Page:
Starred Review ALA Booklist
*Starred Review* Sixteen short stories, two poems, and visual art (not viewed) present Native youth attending a two-day intertribal powwow in Ann Arbor, Michigan, and reflect on kinship, community, and the interconnectedness of the experience. The narratives vary in style and tone: in Monique Gray Smith's "Fancy Dancer," a young boy gains a kind stepfather, who teaches him the Dance for Mother Earth; Tim Tingle's "Warriors of Forgiveness" features young Luksi, who accompanies a bus full of elders on a hilarious road trip from Oklahoma to Michigan; Rebecca Roanhorse's "Rez Dog Rules" reflects on the powwow from a canine perspective; and foster child Aiden receives special regalia from his biological brother in David A. Robertson's "Brothers." Most selections are realistic and ultimately upbeat, although Art Coulson's "Wendigos Don't Dance" explores the supernatural, and Eric Gansworth's "Indian Price" confronts the indignities of microaggressions lobbed by those who would pretend to be Indian as a game. Each piece is tribally specific, emphasizes Native values (cooperation, forgiveness, and the importance of family), and features characters that make cameo appearances in other stories, adding cohesiveness to the collection. With exceptionally strong writing throughout, and appended with glossary, author notes, and acknowledgements, this makes an appealing choice for those just learning about contemporary Indigenous life as well as readers well versed with the powwow circuit.
Word Count: 61,198
Reading Level: 5.0
Interest Level: 4-7
Accelerated Reader: reading level: 5.0 / points: 9.0 / quiz: 511393 / grade: Middle Grades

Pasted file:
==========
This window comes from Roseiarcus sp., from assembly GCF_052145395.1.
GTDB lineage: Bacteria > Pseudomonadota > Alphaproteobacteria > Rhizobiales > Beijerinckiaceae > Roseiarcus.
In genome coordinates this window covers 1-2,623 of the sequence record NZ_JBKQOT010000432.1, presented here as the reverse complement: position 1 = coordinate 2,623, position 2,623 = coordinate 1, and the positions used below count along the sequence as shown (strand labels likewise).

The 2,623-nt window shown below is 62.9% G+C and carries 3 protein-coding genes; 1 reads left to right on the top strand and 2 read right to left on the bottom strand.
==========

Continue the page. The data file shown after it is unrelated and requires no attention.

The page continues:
Edited by award-winning and bestselling author Cynthia Leitich Smith, this collection of intersecting stories by both new and veteran Native writers bursts with hope, joy, resilience, the strength of community, and Native pride. Native families from Nations across the continent gather at the Dance for Mother Earth Powwow in Ann Arbor, Michigan. In a high school gym full of color and song, people dance, sell beadwork and books, and celebrate friendship and heritage. Young protagonists will meet relatives from faraway, mysterious strangers, and sometimes one another (plus one scrappy rez dog). They are the heroes of their own stories. Featuring stories and poems by: Joseph Bruchac Art CoulsonChristine DayEric GansworthCarole LindstromDawn QuigleyRebecca RoanhorseDavid A. RobertsonAndrea L. RogersKim RogersCynthia Leitich SmithMonique Gray SmithTraci Sorell, Tim TingleErika T. WurthBrian Young In partnership with We Need Diverse Books

What is a powwow? / by Kim Rogers
Fancy dancer / by Monique Gray Smith
Flying together / by Kim Rogers
Warriors of forgiveness / by Tim Tingle
Brothers / by David A. Robertson
by Rebecca Roanhorse
by Traci Sorell
Wendigos don't dance / by Art Coulson
Indian price / Eric Gansworth
Seneavajo: Alan's story / by Brian Young
Squash blossom bracelet: Kevin's story / by Brian Young
Joey reads the sky / by Dawn Quigley
What we know about glaciers / by Christine Day
Little fox and the case of the missing Regalia / by Erika T. Wurth
The ballad of Maggie Wilson / by Andrea L. Rogers
Bad dog / by Joseph Bruchac
Between the lines / by Cynthia Leitich Smith
Circles / by Carole Lindstorm.